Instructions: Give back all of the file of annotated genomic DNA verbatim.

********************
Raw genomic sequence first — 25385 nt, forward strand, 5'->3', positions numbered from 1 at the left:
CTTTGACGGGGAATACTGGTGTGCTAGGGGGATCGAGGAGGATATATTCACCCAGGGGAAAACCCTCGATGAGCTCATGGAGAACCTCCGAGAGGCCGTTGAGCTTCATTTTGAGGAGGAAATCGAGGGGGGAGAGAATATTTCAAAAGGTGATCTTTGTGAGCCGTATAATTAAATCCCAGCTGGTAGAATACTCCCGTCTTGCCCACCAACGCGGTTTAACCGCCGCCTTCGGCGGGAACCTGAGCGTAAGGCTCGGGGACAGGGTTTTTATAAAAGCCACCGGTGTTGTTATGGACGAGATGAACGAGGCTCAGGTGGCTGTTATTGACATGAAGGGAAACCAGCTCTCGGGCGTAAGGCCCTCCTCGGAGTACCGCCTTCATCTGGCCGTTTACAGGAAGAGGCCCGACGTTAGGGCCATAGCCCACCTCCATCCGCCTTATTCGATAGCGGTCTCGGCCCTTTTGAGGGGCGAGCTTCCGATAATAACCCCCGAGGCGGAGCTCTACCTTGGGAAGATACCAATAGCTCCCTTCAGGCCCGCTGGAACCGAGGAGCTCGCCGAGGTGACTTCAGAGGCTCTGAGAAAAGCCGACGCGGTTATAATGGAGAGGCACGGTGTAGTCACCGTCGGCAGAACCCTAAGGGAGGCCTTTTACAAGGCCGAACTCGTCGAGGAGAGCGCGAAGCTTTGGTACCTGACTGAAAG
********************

Raw genomic sequence first — 25385 nt, forward strand, 5'->3', positions numbered from 1 at the left:
CTTTGACGGGGAATACTGGTGTGCTAGGGGGATCGAGGAGGATATATTCACCCAGGGGAAAACCCTCGATGAGCTCATGGAGAACCTCCGAGAGGCCGTTGAGCTTCATTTTGAGGAGGAAATCGAGGGGGGAGAGAATATTTCAAAAGGTGATCTTTGTGAGCCGTATAATTAAATCCCAGCTGGTAGAATACTCCCGTCTTGCCCACCAACGCGGTTTAACCGCCGCCTTCGGCGGGAACCTGAGCGTAAGGCTCGGGGACAGGGTTTTTATAAAAGCCACCGGTGTTGTTATGGACGAGATGAACGAGGCTCAGGTGGCTGTTATTGACATGAAGGGAAACCAGCTCTCGGGCGTAAGGCCCTCCTCGGAGTACCGCCTTCATCTGGCCGTTTACAGGAAGAGGCCCGACGTTAGGGCCATAGCCCACCTCCATCCGCCTTATTCGATAGCGGTCTCGGCCCTTTTGAGGGGCGAGCTTCCGATAATAACCCCCGAGGCGGAGCTCTACCTTGGGAAGATACCAATAGCTCCCTTCAGGCCCGCTGGAACCGAGGAGCTCGCCGAGGTGACTTCAGAGGCTCTGAGAAAAGCCGACGCGGTTATAATGGAGAGGCACGGTGTAGTCACCGTCGGCAGAACCCTAAGGGAGGCCTTTTACAAGGCCGAACTCGTCGAGGAGAGCGCGAAGCTTTGGTACCTGACTGAAAG